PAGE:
Academics

The NYU Game Center is the Department of Game Design at Tisch School of the Arts – where students come from around the world to study the design, production and scholarship of games in a context of advanced critical literacy. As part of the Tisch School, we stand shoulder-to-shoulder with film, television, theater, dance, and other forms of artistic human expression.

The Game Center is also a nexus for the New York City game community, where the industry’s cutting edge meets groundbreaking creative research. Whether you are here as a full-time student, or just dropping by to take part in a workshop, lecture, or tournament, it’s an amazing place to study games.

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Game Center MFA

The Game Center MFA is a 2-year Masters of Fine Arts degree in Game Design that explores the design, analysis, and development of games as a creative practice. In our program, students create and study games to become industry leaders, experimental game artists, and trailblazing writers, theorists and curators. Over the two years, students find their voices as creative practitioners working on individual and group game projects, as well as through rigorous scholarly study of the theoretical and cultural aspects of games, all within the thriving community that is the NYU Game Center.

The program begins with a carefully crafted curriculum that covers game design, digital game programming and development, game studies and scholarship, and a historical survey of games on and off the computer. In the remaining semesters, students direct and shape their own study by choosing a variety of Game Center electives, along with courses from the Tisch School of the Arts and across New York University.  The MFA culminates in a 1-year thesis, which can take the form of a collaborative or solo game, an event or exhibition, paper or website, or any other kind of game-related research project.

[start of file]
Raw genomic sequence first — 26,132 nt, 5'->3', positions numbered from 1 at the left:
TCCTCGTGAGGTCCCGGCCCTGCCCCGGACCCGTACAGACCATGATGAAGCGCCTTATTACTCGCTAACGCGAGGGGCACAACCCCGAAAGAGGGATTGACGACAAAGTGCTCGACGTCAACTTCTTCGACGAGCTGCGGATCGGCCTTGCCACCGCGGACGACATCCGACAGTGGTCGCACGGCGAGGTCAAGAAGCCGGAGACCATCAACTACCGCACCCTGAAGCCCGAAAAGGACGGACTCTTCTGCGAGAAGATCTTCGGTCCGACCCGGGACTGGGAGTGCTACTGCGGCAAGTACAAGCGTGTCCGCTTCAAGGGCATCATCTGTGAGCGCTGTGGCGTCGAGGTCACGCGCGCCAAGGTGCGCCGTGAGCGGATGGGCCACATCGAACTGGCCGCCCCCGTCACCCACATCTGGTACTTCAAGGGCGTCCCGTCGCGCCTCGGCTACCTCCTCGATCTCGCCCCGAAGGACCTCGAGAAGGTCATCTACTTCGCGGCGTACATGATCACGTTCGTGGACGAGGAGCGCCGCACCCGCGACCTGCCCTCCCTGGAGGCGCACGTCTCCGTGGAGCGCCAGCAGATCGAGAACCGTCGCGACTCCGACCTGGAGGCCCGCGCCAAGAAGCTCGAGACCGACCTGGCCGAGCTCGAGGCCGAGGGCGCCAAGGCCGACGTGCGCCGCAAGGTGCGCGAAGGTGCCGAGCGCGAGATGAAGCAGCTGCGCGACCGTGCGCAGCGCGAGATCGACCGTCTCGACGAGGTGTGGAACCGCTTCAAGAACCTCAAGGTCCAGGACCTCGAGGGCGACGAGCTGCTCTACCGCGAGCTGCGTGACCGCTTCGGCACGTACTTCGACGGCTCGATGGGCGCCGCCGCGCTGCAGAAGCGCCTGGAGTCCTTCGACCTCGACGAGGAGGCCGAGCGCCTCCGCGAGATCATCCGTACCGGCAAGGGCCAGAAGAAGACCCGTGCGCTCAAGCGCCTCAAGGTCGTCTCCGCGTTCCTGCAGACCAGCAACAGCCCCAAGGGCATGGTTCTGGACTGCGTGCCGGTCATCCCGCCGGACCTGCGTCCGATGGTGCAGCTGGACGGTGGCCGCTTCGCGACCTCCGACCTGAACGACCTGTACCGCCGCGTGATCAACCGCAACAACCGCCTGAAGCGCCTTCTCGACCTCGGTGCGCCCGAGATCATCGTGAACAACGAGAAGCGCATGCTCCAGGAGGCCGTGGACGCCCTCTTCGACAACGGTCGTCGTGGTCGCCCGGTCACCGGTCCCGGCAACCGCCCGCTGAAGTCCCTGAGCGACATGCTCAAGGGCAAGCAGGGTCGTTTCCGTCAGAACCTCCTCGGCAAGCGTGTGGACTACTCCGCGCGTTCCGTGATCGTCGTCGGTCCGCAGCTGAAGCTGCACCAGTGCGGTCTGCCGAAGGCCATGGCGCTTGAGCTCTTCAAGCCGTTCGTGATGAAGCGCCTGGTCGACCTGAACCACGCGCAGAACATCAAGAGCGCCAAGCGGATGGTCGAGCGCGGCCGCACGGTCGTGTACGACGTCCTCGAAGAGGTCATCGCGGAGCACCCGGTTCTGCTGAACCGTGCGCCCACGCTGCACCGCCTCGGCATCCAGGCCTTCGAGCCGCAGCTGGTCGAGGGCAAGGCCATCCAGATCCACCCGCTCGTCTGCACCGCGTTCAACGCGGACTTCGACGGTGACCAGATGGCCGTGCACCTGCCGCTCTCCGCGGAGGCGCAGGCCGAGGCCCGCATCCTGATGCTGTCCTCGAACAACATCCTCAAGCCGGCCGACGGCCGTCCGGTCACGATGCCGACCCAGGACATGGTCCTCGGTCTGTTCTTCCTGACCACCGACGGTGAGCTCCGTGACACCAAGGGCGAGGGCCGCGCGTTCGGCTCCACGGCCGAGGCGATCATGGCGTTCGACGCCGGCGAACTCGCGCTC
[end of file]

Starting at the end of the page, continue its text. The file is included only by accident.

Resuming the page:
Our students come from all over the world and from every background imaginable. Some hail from traditional game development areas like programming or animation – but many of our students come from film, philosophy, literature, economics, and just about any field you can imagine. What unites them all is creative talent, critical thinking, and a passion for making and studying games. On a practical level, every student that asks for financial aid gets assistance in some form. And we work hard to connect our students with internships and jobs, both during their stay at NYU and in their careers afterwards.

Find out more about the program here.

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Undergraduate Program

The Game Center offers undergraduate courses in game design, game development, game studies and the history of games which are open to all NYU students during the academic year, and open to anyone during the summer. Our undergrad classes range from intensive academic seminars to hands-on development studios to play labs where students critically play games from a particular author or in a particular genre.

The NYU Game Center offers a Minor in Game Design, an 18-credit minor which requires a foundation in core game genter courses, along with electives that cover a wide-range of subjects.